"Mirar las cosas de cara, ser capaces de sorprendernos, tener curiosidad y un poco de coraje; saber preguntar y saber escuchar; evitar los dogmas y las respuestas automáticas; no buscar necesariamente respuestas y aún menos fórmulas magistrales" (Emili Manzano)

sábado, 29 de noviembre de 2014


Following completion of medical school, doctors enter a vocational training phase. In the UK a doctor's training normally follows the following path:

  • Foundation program (PRHO - pre-registration house officer and SHO - Senior House Officer)

    • A two year Foundation Program, where the doctors perform rotations in a variety of different specialties.

  • Specialization (StR - Specialty Registrar)

    • To specialize as a GP a doctor must complete eighteen months of posts in a variety of hospital specialties and also eighteen months as a General Practice Specialty Registrar. After completion of this training and the subsequent exams, the doctor can become a GP and can practice independently.

    • Hospital doctors are promoted to StR after passing relevant postgraduate exams within their chosen specialty (e.g. Member of the Royal College of Physicians MRCP, Member of the Royal College of Surgeons MRCS) and after completing a competitive interview selection process

  • Consultant or General Practitioner

    • The highest level achievable in a specialty is Consultant which is achieved on completion of the CCT (Certificate of Completion of Training)

Competition is extremely high for those who wish to attain consultant level and many doctors now complete additional degrees in research such as a Doctorate of Medicine (MD), (two years full-time research); or a PhD (three years of full-time research).
The time it takes to get from graduating medical school to becoming a consultant varies between specialties but can be anything from 7 to even more than 10 years.


A British doctor briefly describing work as an intern in London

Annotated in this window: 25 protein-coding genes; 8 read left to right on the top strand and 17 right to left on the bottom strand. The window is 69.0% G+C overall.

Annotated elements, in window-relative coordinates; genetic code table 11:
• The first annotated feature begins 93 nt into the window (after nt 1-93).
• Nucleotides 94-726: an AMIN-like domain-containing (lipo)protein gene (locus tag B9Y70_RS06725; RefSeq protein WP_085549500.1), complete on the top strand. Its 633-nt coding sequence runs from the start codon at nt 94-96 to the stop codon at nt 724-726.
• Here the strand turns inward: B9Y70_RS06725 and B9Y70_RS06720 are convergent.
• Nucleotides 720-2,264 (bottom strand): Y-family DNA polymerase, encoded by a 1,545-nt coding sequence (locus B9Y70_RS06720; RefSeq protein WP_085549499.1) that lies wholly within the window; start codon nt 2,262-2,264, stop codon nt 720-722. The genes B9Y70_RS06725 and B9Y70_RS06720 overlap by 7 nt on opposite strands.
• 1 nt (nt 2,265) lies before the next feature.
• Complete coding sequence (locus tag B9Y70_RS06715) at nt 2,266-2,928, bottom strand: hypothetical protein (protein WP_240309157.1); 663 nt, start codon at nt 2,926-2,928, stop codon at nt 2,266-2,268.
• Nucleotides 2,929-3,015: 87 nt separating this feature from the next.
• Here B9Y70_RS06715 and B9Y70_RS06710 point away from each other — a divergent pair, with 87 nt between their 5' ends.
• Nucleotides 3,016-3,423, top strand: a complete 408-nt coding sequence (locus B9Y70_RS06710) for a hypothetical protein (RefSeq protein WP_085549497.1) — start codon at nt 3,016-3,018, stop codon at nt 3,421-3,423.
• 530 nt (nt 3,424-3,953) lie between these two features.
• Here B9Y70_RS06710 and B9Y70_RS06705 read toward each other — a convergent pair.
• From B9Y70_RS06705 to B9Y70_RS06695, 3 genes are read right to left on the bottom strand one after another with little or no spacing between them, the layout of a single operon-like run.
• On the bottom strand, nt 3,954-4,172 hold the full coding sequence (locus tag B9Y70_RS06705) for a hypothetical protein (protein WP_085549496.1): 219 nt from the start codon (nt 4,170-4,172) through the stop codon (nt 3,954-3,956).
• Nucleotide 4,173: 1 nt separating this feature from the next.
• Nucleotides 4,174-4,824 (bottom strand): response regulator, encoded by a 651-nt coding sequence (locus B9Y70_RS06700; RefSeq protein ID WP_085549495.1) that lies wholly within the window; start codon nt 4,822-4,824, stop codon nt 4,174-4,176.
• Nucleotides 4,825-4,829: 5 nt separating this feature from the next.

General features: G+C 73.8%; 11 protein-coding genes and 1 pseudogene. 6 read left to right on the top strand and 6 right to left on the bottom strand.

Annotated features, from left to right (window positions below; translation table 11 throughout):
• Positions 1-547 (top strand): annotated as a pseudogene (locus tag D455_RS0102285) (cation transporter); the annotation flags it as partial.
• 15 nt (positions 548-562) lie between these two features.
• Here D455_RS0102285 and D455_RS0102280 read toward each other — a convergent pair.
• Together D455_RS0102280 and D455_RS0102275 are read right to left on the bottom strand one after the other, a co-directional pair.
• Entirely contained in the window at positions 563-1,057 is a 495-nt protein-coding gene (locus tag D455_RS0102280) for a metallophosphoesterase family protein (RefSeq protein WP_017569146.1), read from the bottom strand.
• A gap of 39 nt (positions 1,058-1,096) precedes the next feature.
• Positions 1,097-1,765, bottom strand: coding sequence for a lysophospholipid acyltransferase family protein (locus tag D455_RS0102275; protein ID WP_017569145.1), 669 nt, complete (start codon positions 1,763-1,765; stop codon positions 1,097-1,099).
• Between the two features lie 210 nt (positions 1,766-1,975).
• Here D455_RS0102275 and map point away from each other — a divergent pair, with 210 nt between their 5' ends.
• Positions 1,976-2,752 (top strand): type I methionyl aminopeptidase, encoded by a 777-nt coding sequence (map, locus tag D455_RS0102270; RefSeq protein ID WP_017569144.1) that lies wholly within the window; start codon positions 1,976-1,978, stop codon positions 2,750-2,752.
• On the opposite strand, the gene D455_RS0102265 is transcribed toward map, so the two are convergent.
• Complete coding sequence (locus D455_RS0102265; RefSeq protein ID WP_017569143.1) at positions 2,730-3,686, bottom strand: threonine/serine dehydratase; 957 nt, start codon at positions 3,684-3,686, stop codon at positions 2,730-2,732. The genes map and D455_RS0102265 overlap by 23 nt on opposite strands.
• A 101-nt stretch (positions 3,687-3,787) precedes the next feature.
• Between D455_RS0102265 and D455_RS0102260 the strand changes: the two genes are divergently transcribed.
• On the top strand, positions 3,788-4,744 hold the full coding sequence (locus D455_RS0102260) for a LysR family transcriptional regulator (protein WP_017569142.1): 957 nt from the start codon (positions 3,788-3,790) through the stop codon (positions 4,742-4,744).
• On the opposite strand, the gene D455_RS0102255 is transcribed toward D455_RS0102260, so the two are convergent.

My Name is Dr O’Donnell and I’m a PRHO, working in West London. I started work a couple of months ago and I highly enjoy my job. Which isn’t to say there aren’t drawbacks to it. London is a very multicultural and diverse city. One can meet people from many different countries and social classes. This creates a need to be very flexible and versatile especially when it comes to understanding patients.
Not all patients will speak English fluently. Moreover, most will actually speak English as a second or third language. This can really create problems from time to time. Patients and even medical professionals will come from a variety of countries such as India, China or Poland. With different accents, language abilities and expressions directly translated from their native languages, they can be rather difficult to comprehend. But, alas, I do my best.
London is also a rather specific city in many aspects. Unlike in smaller towns or rural areas, crime rates are unfortunately very high, which has an influence not only on the types of hospital cases we receive but also on doctor morale. One has to get used to it and try not to be affected by it. The workload is also very heavy and arduous. Much more so than in smaller cities, which sometimes demotivates people and stops potential doctors from moving to London.
On the whole though I find the job extremely rewarding and enjoyable. The pay structure is rather good and I receive additional perks and benefits as well. I really shouldn’t complain.

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